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123 stoop

123 in Season 35.

Sesame background EUd5AhiWoAAkG94

Concept image shared on Sesame's social media.

123 Sesame Street is the most famous address on Sesame Street. It is a large, two-story brownstone apartment building with an inviting front stoop.

The basement of the building contains the rather spartan apartment of Ernie and Bert, and laundry room located in a further level below that. The first floor apartment was originally home to Gordon, with his wife Susan, and son Miles (as well as Olivia during her time on the show, and Chris when he first moved to Sesame Street in Episode 4136). Gordon and Susan appeared to be the owners of the building (as alluded to in the first test show, Episode 0138, and 4275). The top floor was home to Luis with his wife Maria and daughter Gabi. The area directly to the right of the building is a courtyard that forms a living area for Big Bird.

Winnie Wiggins was originally mentioned as the superintendent of the building, but later in season 42, Maria was made the new building superintendent.

Grover has been a resident; the 1985 book When Grover Moved to Sesame Street shows Grover and his mommy moving into 123. Other books like Grover's Bad, Awful Day, show Grover and his mommy living in a house and other books show them living in another apartment across the street.

As of 2011, there were some available apartments at 123 Sesame Street. Elmo says that his parents consider the rent for the building quite economical, especially compared to other rental facilities in New York City.[1]

While the front doors of the building are famously green, they were briefly changed to red in season 33 and 34, as well as in The Adventures of Elmo in Grouchland.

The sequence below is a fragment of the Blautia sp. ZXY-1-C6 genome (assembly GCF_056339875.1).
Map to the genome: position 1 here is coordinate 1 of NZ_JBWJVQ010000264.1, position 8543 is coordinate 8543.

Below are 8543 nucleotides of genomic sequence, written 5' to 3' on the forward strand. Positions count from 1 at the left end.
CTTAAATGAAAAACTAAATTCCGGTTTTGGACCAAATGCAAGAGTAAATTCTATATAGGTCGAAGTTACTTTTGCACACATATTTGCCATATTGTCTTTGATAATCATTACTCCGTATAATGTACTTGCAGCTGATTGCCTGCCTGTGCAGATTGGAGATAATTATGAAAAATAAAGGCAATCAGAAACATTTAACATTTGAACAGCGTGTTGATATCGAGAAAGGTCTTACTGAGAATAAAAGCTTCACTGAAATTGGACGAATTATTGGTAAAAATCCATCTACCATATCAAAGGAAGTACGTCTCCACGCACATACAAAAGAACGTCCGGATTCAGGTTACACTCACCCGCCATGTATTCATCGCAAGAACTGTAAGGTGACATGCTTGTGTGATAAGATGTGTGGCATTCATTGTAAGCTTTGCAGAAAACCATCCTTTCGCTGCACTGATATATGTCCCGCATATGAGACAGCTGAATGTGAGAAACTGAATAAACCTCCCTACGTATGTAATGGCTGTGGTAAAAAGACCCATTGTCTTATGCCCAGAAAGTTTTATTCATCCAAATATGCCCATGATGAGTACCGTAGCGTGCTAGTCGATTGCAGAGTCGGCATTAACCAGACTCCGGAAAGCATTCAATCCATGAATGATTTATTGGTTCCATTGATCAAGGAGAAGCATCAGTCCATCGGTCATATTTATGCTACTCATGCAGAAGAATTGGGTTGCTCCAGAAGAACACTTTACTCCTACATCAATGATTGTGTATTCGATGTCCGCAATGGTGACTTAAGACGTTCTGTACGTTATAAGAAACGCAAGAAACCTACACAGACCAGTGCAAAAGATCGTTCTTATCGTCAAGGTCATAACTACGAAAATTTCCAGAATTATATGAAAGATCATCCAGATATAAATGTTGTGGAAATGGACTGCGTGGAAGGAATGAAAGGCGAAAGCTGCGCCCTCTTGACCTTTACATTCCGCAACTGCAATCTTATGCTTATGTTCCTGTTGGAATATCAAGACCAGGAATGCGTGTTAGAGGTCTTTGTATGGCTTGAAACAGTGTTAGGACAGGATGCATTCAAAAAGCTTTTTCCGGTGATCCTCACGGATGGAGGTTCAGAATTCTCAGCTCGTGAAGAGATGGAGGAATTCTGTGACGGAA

For the major set changes in season 46, the brownstone was left relatively untouched, though some changes to the surrounding area were made. Gordon and Susan's apartment became the new apartment of Elmo, with his bedroom taking the place of their cornerstone living room. A new dumpster unit was placed in the low wall in the front of the building, becoming the new location for Oscar and his trash can. While a back door to the building was added in season 39, the space behind the building was opened up more, with direct access to the garden and Big Bird's nest. Some proposed ideas included shifting the brownstone to be the centralized location of the block or adding a "playable space" in front of the building similar to those found in Carroll Gardens, Brooklyn.[2]

In a series of videos produced for Sesame Street in Communities, Abby Cadabby and her family (Rudy, Maggie Cadabby, and Freddy) are seen moving into the building. In Episode 4635, Nina tends to trick-or-treaters at the building's front door, suggesting she is also a resident as well.


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Wide shot of the roof (Episode 2253).

In Episode 1065, Gordon notes that he and Susan have owned the building for years, but have hardly ever been up on the roof. He's soon joined by his neighbors who all decide that there should be a garden on the roof.

Notable events on the roof include a sing-along gathering in Episode 2443, Maria and Luis's wedding, and a moment in Episode 1966 where the adults decide to believe Big Bird about the existence of his friend Snuffy after all.

The rooftop was also home to a coop where Bert kept his many pigeons as seen in episodes 1293 and 1312, and an arboretum curated in Episode 1482.

James Taylor and his band recorded a series of musical performances from the rooftop set, most notably the appropriately-located "Up on the Roof."


Far below the roof is the building's basement, which has been a featured location in a number of episodes, including Episode 1159, 2751, and 3223. As stated in the former episode, the basement is located even further below ground than Ernie and Bert's low-level apartment. The episode also establishes that the room is so subterranean, Oscar's trash can has a back door leading to the room.

The space has primarily been seen when the residents of the building make use of the communal washing machines, long before a laundromat was established on set. It also was used for storage, as Gordon claims to have a trunk full of old items down there in Episode 3019.


  • An altered version of 123 Sesame Street is the proper of Sesame Street's Japanese co-production, from season 2 onwards.
  • 123 Sesame Street is, as of late 2008, an actual address in the rural town of Springboro, Ohio.
  • A landlady for the building was considered as a new recurring character for the tenth season.[7]
  • In a 1977 appearance on Donny & Marie, Big Bird refers to the building specifically as "123 East Sesame Street."



123 Sesame Street has been immortalized in toy form several times:

Real world locations[]